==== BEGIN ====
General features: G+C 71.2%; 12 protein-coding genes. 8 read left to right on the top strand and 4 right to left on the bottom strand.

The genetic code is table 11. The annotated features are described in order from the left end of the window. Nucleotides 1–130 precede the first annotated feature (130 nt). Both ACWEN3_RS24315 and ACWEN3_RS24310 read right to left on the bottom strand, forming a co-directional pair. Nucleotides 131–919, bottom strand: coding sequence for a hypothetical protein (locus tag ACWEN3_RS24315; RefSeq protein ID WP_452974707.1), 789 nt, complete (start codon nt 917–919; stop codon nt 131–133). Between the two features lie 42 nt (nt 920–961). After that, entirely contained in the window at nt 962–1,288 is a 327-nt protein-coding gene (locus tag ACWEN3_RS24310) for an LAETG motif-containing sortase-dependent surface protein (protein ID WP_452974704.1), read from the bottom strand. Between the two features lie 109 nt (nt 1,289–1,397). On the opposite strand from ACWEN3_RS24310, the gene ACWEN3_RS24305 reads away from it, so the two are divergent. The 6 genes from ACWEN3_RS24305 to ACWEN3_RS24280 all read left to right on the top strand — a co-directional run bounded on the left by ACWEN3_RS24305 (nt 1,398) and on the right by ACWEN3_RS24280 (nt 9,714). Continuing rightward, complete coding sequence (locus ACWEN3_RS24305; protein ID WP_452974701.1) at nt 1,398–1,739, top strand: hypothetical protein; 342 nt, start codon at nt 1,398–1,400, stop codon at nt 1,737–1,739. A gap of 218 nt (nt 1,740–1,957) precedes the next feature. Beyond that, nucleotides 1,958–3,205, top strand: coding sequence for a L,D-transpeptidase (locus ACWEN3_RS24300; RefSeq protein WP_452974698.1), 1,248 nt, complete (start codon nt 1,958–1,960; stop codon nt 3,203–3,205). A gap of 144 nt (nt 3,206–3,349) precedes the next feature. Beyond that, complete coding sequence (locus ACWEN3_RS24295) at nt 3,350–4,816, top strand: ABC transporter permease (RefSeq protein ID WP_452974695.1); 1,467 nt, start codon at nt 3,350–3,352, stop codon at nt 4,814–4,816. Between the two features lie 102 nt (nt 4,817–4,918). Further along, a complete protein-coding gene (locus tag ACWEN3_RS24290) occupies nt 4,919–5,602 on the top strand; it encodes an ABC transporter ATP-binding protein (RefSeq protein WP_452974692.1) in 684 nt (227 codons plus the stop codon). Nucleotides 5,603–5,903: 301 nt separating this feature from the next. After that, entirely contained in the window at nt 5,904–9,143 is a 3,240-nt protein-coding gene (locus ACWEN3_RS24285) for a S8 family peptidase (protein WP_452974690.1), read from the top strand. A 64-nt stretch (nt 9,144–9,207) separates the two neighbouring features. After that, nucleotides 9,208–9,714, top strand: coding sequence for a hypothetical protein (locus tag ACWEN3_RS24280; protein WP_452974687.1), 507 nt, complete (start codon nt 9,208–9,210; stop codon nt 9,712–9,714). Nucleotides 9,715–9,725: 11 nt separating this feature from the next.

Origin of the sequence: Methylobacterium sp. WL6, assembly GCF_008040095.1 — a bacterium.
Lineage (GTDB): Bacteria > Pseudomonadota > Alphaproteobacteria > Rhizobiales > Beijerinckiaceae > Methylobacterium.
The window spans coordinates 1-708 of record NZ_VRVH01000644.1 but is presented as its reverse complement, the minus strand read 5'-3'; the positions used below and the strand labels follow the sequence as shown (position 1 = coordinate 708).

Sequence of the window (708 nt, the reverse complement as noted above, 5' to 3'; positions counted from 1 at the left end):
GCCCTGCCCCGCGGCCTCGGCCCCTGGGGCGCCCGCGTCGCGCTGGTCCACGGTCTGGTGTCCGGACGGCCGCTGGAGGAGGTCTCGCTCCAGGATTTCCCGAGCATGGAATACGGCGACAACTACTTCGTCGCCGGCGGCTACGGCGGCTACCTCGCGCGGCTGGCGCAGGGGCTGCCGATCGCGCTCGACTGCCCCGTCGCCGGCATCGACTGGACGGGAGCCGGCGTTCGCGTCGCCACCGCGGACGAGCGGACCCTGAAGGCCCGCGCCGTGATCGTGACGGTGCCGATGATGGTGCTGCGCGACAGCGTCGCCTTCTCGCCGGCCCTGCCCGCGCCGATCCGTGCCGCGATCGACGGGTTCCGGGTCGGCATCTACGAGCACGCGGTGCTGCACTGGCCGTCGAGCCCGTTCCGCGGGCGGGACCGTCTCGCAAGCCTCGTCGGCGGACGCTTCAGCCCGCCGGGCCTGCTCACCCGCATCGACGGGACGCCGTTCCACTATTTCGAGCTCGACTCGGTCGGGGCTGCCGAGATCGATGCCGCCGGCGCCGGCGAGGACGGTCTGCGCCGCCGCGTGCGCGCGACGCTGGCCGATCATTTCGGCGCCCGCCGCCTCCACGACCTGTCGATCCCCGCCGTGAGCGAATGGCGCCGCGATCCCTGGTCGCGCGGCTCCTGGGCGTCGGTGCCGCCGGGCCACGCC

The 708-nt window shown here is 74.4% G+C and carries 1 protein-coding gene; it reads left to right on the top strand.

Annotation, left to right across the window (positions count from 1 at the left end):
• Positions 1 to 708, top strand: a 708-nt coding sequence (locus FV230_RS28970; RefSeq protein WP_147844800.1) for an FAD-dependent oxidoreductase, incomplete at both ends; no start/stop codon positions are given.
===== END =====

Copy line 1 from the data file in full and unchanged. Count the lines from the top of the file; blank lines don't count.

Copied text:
General features: G+C 71.2%; 12 protein-coding genes. 8 read left to right on the top strand and 4 right to left on the bottom strand.